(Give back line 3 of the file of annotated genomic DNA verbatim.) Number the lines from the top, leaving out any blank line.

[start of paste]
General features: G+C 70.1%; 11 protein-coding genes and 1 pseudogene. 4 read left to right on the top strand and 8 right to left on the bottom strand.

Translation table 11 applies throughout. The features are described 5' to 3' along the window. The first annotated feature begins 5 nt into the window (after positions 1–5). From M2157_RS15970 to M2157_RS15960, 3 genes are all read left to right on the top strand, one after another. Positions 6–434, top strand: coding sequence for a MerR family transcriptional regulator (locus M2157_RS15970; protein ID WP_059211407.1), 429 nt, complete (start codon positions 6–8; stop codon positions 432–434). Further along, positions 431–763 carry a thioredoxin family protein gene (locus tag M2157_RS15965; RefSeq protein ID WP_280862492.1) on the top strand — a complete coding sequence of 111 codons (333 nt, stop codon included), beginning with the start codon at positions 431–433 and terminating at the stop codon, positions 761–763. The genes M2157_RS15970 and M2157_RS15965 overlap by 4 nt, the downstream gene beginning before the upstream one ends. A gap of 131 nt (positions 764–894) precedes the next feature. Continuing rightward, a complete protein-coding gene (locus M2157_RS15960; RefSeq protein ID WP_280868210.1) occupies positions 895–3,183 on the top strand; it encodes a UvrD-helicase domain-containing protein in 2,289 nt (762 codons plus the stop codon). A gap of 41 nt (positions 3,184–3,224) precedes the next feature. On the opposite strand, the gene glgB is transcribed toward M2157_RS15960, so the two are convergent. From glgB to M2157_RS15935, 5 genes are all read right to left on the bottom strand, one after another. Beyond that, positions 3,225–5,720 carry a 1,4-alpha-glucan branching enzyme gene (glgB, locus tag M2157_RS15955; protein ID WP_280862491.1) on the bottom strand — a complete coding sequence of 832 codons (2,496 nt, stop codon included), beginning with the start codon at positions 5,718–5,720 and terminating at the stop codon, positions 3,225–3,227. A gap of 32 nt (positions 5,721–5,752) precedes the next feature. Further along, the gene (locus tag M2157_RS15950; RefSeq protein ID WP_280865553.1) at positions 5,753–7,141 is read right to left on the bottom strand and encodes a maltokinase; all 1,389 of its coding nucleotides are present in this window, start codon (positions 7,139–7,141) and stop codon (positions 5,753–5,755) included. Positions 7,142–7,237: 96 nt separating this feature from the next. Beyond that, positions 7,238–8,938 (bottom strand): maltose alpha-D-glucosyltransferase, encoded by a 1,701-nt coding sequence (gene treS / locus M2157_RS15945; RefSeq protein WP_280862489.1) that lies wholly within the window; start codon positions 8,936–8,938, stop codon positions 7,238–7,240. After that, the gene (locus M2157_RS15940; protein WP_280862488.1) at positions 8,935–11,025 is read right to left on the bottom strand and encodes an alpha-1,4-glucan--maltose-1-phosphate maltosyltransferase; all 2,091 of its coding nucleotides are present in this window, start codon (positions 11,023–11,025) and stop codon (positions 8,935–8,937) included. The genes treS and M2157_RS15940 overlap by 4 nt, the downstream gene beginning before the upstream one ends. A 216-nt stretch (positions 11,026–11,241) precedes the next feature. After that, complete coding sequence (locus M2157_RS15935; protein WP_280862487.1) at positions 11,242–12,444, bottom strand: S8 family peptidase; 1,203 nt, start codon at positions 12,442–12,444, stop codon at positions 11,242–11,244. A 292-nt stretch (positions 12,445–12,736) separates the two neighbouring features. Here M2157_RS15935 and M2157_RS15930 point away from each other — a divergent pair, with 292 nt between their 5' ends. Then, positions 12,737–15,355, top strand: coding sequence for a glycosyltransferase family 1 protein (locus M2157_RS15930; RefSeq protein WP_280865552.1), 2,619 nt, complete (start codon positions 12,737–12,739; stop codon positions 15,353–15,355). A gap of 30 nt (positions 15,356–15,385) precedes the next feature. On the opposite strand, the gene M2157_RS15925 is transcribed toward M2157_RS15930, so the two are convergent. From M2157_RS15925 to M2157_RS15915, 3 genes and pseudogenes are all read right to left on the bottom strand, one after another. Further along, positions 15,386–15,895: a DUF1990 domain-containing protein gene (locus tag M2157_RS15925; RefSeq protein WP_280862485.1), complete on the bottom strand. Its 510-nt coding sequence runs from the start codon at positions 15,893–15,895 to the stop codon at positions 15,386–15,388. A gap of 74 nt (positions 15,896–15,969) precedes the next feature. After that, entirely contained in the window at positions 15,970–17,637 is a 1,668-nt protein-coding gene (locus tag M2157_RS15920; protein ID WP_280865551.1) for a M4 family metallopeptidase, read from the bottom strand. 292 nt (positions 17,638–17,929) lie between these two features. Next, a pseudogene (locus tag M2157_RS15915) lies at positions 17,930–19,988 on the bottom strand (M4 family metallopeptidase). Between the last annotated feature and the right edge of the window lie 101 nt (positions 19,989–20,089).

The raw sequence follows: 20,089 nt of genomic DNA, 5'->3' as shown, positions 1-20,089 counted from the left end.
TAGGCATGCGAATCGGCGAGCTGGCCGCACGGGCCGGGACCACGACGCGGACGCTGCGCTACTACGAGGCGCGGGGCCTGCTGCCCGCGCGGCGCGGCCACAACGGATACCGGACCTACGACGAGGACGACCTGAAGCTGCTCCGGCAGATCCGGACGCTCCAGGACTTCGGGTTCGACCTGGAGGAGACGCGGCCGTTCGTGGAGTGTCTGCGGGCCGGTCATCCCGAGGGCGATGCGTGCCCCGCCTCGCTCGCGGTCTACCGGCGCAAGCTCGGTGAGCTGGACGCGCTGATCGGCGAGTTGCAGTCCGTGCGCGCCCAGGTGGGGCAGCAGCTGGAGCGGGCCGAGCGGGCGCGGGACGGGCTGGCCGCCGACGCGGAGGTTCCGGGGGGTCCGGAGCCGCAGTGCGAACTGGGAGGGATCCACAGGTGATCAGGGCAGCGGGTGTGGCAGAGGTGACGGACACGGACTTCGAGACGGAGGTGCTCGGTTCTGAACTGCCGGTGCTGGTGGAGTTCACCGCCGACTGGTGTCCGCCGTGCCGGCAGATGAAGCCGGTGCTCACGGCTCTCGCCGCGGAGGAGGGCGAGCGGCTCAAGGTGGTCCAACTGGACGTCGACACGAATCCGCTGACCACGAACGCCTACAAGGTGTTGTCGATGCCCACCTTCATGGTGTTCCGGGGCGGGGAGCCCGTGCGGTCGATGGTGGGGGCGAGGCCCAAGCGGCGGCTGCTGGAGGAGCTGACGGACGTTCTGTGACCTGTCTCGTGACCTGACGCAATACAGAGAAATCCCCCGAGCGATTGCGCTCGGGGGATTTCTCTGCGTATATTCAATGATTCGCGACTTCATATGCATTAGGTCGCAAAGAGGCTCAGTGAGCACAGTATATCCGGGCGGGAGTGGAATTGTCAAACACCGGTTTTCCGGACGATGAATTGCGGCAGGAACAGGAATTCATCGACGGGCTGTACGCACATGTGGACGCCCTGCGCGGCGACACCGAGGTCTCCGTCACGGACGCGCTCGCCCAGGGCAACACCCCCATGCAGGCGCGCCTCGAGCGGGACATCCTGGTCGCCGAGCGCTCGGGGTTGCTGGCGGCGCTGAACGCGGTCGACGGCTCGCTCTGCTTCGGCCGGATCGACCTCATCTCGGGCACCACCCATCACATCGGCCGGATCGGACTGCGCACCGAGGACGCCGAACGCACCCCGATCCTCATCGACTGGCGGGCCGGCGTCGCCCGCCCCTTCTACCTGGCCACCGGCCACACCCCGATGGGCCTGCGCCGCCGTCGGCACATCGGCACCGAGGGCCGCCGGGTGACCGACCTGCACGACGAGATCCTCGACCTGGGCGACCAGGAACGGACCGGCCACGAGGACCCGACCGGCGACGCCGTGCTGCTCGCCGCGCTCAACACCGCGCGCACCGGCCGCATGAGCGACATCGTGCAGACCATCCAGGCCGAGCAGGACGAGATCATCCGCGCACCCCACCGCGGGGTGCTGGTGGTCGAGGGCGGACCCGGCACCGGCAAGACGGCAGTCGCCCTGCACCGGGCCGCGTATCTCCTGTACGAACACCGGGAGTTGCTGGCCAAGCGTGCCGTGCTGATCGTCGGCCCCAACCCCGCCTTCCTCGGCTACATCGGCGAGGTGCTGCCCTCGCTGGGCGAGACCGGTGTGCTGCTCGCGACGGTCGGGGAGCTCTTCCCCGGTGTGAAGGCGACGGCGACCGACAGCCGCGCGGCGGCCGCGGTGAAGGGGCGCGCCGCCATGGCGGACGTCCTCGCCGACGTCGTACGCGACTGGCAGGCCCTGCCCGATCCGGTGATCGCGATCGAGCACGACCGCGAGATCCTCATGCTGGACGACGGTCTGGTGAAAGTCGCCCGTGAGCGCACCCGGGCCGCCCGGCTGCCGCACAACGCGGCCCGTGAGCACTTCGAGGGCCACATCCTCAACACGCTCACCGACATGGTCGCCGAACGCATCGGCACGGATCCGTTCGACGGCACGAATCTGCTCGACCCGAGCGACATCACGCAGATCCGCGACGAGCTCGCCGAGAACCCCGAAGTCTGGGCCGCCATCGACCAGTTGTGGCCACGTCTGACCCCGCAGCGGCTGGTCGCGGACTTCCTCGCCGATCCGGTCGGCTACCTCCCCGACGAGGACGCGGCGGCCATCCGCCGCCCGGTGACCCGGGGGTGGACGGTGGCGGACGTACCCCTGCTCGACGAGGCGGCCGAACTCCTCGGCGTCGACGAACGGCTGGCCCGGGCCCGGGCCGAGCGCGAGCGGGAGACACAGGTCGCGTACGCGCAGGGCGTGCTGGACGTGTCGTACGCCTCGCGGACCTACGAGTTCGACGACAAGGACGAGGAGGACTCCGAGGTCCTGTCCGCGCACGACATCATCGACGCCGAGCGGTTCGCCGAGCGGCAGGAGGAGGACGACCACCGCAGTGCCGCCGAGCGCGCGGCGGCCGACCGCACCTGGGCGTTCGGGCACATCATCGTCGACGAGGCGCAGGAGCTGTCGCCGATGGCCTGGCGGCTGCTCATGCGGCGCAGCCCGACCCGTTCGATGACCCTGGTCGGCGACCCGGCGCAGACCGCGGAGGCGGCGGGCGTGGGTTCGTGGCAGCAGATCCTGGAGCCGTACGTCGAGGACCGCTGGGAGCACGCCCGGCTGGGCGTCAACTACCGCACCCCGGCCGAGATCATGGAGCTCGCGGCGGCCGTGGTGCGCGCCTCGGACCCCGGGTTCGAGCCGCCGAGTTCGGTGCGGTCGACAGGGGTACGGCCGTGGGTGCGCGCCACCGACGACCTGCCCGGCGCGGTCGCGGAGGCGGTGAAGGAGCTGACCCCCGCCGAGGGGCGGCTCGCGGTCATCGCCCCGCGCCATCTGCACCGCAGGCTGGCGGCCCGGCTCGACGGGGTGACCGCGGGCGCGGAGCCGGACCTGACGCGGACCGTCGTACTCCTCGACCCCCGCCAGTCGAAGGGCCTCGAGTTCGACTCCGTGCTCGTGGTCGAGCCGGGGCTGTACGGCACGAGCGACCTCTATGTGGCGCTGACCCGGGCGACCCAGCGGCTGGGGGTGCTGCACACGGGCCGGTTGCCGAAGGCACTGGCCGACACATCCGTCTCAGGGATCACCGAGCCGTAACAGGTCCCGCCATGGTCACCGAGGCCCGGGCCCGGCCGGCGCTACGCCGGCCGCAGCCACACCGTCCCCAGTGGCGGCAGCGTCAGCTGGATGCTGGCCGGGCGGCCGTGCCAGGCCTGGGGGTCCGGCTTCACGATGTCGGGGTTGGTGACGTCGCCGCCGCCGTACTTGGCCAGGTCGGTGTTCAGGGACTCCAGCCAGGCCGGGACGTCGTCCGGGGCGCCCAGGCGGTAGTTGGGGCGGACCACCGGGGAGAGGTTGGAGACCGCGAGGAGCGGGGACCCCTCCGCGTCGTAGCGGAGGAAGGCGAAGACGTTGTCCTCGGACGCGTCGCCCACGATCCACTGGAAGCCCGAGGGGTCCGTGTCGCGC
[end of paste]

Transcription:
The raw sequence follows: 20,089 nt of genomic DNA, 5'->3' as shown, positions 1-20,089 counted from the left end.